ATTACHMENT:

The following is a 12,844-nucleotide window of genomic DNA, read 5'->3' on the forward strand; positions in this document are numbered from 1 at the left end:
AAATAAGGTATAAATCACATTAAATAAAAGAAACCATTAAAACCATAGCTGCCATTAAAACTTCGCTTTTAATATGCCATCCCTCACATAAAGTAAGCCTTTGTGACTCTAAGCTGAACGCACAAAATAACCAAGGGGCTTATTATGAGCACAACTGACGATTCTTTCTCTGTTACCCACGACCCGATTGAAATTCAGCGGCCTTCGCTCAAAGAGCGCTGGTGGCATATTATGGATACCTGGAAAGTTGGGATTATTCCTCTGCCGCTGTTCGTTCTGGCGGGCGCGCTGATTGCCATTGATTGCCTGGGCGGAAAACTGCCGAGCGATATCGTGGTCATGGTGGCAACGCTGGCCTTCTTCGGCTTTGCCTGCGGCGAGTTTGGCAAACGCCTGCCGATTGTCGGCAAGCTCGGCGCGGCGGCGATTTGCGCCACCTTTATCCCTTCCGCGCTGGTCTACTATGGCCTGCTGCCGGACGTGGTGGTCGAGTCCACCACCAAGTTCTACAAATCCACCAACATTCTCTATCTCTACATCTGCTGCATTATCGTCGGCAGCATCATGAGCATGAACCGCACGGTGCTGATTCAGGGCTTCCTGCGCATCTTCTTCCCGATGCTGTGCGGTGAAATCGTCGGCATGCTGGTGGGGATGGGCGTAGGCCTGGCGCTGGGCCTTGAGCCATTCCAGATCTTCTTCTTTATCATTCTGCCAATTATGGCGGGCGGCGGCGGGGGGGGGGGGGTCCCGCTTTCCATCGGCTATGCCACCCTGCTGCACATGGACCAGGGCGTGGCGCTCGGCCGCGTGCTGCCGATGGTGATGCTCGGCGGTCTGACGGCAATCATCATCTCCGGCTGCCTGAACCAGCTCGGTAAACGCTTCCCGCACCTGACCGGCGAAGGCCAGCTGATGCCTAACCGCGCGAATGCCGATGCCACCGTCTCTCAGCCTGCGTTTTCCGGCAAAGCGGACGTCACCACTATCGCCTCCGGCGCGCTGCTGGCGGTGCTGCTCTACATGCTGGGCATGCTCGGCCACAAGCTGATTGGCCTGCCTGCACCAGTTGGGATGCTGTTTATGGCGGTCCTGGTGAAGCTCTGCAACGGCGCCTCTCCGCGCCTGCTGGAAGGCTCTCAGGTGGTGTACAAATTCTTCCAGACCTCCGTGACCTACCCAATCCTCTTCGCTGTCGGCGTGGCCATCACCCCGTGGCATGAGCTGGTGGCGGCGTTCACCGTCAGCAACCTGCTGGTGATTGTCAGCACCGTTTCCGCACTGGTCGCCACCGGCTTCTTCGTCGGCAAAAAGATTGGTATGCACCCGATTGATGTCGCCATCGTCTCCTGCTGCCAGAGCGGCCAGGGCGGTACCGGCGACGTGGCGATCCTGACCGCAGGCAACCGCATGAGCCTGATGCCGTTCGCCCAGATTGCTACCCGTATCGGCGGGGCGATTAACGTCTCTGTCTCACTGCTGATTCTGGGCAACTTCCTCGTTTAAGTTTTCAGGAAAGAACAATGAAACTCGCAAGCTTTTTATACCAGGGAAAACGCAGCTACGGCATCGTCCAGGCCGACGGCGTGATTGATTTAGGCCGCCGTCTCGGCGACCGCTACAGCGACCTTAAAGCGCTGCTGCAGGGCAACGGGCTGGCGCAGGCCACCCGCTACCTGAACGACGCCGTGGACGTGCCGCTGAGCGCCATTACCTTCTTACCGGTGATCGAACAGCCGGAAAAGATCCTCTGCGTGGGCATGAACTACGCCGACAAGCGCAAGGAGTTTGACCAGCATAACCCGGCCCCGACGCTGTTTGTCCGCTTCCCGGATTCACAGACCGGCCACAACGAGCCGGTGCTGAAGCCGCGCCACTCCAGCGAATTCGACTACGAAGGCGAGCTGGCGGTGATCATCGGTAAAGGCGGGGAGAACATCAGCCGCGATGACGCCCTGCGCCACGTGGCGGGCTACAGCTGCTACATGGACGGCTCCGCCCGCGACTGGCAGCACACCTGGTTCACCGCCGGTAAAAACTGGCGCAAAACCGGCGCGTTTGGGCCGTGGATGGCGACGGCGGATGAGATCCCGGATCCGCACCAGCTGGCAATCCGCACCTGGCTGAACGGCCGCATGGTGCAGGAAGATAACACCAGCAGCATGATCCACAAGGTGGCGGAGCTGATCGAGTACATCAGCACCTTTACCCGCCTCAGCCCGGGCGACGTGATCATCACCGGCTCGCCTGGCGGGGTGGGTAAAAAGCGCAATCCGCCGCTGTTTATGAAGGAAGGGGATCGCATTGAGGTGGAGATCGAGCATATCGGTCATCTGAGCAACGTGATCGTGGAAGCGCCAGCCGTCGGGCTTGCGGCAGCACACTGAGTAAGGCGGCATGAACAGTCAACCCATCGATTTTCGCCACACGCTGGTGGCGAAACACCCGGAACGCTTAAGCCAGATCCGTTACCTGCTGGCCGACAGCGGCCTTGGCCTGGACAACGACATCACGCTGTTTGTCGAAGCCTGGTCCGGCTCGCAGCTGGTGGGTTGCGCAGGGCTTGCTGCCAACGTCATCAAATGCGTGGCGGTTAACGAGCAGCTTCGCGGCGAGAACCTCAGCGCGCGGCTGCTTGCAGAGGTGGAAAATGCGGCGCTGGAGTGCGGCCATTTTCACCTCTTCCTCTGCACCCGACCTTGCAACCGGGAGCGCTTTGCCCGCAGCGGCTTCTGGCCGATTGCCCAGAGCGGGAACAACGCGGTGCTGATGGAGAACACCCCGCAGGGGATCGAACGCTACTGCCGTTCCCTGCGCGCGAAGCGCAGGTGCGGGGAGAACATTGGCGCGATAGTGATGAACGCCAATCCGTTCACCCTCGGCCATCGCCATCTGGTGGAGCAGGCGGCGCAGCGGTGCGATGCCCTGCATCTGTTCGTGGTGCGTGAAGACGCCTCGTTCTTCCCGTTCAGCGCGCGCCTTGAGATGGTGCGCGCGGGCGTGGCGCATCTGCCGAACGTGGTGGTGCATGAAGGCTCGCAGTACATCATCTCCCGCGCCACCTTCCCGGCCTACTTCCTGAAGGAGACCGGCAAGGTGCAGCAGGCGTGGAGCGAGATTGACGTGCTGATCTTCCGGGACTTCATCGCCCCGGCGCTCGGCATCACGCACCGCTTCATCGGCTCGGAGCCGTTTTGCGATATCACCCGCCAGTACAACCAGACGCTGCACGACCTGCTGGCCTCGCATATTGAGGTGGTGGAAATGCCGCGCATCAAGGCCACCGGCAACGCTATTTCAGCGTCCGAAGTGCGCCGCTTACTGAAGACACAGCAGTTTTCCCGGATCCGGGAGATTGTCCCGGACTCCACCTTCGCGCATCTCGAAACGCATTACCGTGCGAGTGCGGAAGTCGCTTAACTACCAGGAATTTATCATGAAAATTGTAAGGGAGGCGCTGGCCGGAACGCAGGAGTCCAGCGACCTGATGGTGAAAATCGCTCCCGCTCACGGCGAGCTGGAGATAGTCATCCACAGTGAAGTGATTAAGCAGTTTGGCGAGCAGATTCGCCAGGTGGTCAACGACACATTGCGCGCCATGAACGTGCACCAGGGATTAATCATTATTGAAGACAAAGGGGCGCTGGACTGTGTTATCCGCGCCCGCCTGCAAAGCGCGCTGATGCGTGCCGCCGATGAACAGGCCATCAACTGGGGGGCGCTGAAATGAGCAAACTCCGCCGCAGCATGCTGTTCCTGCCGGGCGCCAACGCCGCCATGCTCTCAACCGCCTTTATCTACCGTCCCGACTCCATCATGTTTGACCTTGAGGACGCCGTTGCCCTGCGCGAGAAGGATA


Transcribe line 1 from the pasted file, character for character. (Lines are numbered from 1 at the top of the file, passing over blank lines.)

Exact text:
The following is a 12,844-nucleotide window of genomic DNA, read 5'->3' on the forward strand; positions in this document are numbered from 1 at the left end: